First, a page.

[​IMG]
     
  7. SteveB

    SteveB Well-Known Member

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    Both, thus I didn't vote.

    It's very much designers preference. Hard edge is very "theatrical" and we use it all the time for variety/Vegas style acts, where the intent is to make the star/preformer stand out from the rest of the stage image. A sharp edge does this.

    Not all designers want this. I variety act yesterday had the LD using R132 in the spots. Very much his choice and style. He also focused all the FOH. side and bax elipsoidals as soft edge, where as I go hard for the theatrical feel (wanting the audience to notice the beam edge on the floor).

    For Nutcracker and just about every dance, we use frost and train the OP's to iris in tighter on the dancers when the FS beam hits the backdrops, then opening up to give more movement room when the beam falls on the floor. As our theater is very shallow and deep, then FS beams are not seen as much by the audience.

    Steve B.
     
  8. BillESC

    BillESC Well-Known Member Premium Member

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    The choice is application based IMHO.

    Most of my spot work was in Rock n Roll, thus the hard edge was the norm. In theatre a soft edge would be preferred.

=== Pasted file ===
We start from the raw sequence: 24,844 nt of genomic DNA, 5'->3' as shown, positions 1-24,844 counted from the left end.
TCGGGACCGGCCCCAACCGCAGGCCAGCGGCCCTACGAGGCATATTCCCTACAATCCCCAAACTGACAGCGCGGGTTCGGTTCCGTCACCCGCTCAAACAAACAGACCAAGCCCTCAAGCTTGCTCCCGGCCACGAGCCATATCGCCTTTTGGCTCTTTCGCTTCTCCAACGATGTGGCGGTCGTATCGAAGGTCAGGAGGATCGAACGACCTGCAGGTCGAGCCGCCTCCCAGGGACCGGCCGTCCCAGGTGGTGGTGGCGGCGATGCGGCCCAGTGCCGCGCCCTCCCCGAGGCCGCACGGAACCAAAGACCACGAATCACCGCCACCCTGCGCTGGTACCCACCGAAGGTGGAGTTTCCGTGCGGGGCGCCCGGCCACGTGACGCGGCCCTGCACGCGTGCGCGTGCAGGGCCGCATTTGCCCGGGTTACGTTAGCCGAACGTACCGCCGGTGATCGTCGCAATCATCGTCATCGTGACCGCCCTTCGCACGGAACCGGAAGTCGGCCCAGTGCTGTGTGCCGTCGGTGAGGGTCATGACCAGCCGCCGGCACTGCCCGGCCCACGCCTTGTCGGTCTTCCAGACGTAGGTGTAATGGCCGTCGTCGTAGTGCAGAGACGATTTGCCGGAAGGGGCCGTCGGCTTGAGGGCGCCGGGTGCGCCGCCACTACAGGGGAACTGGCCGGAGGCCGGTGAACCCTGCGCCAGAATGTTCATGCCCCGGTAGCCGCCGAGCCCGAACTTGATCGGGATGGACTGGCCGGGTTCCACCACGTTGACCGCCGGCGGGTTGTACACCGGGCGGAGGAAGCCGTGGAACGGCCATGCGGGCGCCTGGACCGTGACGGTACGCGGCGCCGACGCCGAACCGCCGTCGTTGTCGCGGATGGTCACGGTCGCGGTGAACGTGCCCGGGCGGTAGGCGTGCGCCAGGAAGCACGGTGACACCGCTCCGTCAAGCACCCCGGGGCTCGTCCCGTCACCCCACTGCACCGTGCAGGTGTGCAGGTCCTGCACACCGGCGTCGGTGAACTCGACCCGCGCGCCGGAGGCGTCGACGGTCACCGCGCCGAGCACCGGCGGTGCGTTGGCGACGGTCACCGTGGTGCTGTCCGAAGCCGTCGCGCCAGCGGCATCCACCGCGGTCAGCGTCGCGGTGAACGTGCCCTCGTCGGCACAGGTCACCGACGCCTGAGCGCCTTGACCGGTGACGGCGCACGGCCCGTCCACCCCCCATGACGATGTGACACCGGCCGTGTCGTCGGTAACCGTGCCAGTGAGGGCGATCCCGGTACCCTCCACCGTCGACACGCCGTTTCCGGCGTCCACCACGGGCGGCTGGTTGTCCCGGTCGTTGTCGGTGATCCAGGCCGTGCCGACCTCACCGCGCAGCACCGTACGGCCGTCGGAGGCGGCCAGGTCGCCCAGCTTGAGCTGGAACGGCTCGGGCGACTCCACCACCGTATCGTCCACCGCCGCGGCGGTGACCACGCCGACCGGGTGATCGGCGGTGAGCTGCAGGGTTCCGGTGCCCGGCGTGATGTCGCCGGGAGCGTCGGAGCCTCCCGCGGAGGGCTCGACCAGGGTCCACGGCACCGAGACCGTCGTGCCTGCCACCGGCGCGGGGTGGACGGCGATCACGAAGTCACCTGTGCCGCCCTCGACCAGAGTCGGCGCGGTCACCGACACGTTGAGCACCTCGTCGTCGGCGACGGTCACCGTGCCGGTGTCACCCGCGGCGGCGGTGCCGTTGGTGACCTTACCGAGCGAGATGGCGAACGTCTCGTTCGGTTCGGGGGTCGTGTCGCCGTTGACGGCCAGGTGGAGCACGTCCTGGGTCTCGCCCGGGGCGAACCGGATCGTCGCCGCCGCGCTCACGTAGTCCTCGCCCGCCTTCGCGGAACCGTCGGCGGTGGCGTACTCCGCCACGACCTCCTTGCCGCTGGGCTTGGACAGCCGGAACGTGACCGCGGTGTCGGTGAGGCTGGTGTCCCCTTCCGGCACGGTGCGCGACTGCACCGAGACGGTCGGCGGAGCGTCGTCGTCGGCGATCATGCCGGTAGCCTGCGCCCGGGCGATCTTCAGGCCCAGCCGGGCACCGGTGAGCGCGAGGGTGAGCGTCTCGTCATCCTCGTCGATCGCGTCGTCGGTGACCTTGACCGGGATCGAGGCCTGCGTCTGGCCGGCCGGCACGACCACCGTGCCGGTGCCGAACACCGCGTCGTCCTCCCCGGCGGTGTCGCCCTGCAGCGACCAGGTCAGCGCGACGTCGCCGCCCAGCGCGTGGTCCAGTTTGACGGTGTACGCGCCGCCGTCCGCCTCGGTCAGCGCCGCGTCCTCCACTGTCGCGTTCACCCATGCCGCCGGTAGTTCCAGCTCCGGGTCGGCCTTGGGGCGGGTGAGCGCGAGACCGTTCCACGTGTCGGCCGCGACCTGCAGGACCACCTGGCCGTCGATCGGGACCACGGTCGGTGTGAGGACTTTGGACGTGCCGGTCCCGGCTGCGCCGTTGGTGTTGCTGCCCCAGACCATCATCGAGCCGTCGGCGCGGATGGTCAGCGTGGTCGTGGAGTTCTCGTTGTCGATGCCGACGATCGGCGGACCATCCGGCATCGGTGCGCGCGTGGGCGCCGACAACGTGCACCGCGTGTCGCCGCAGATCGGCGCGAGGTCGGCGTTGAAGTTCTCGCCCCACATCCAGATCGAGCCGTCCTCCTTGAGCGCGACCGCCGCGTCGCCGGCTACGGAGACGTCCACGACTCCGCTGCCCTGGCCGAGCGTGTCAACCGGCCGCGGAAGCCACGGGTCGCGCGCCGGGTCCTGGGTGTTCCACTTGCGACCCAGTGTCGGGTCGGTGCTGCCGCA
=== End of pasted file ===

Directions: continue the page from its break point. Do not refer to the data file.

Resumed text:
9. icewolf08

    icewolf08 CBMod CB Mods

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    I concur with all who said that it is totally dependent on the show and the context. Sometimes you need hard, sometimes soft, sometimes full body, sometimes not. I don't think that it is fair to give a blanket "I prefer X" answer.
     
  10. derekleffew

    derekleffew Resident Curmudgeon Senior Team Premium Member

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    Is it also wide and narrow? Obtuse and acute? Hot and cold?:twisted:

    Hard edge/soft edge/in between: whatever works for for the production. One thing I suspect we all agree on is no, or minimal, chromatic aberration. (Though you've captured a spectacular example, [user]willbb123[/user]. I'm not sure I could get that much of a blue edge if I tried. What is the fixture?)